I am trying to make decisions about algorithms for some parallel bit operations that I want to do. I am performing a set of bit operations on a bitvector, and I have the choice of iterating over the source or the target bit array. Iterating over the target array makes it easy to ensure that the loop is independent, since each iteration will write to a single element in the bit array without interference from the other loops. This could lead to unfavorable memory access patterns in the reads, however.
I was thinking about comparing the performance between the source and target iteration, except that it is not clear that source-centric iteration is necessarily correct in this case, depending on the semantics of OpenACC, which are not clear to me in this case.
Basically, for a given source element A, representing a chunk of a bit vector, we will store that array into potentially two target chunks, C and D. The next source element B will do the same, but may write to a different segment of C or D. Thus, there is a write interference at the byte level, but not at the bit level. Assuming that each assignment to C and D is atomic, then there is no interference, as the two operations performed on C/D will be independent of one another at the bit level, despite both writing to C/D. However, it is not clear to me that OpenACC guarantees these operations will be atomic, and thus, it seems possible to me that there could be a race condition on these operations.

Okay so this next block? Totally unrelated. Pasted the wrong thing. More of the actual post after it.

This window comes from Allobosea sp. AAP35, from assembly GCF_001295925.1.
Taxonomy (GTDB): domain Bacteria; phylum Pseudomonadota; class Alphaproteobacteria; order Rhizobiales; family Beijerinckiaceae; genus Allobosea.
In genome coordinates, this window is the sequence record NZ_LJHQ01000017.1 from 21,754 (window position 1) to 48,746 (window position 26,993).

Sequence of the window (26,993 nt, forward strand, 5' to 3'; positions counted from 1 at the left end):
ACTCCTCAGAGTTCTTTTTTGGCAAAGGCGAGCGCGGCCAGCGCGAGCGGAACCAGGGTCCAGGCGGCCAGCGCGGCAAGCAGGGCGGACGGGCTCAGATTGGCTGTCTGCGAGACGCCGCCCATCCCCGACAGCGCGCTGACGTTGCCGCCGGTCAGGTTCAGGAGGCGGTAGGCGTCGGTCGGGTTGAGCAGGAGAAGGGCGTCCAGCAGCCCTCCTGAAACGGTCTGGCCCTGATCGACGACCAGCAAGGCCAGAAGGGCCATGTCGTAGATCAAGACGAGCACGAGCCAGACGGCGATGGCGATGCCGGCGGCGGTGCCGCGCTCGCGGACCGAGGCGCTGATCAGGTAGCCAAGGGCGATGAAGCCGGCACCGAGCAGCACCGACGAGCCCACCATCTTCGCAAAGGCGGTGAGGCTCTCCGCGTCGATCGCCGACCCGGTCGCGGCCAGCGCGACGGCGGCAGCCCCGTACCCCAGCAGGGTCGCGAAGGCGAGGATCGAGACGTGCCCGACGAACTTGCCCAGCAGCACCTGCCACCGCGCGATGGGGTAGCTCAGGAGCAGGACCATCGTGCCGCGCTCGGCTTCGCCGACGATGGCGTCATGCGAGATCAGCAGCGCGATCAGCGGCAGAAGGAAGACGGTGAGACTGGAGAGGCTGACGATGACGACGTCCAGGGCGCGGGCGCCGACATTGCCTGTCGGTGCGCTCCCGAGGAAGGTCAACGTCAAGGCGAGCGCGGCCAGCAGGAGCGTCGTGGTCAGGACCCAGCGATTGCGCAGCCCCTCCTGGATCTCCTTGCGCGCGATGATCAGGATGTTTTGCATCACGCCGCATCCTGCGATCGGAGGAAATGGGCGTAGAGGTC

So, if I have two different iterations that are writing to the same byte, but one only changes some of the bits, while the other changes the other bits, but neither interferes at the bit level, is this safe to do, or will I get a race condition, thus necessitating that I handle each target byte independently from the others (target-centric iterations instead of the source-centric iteration)?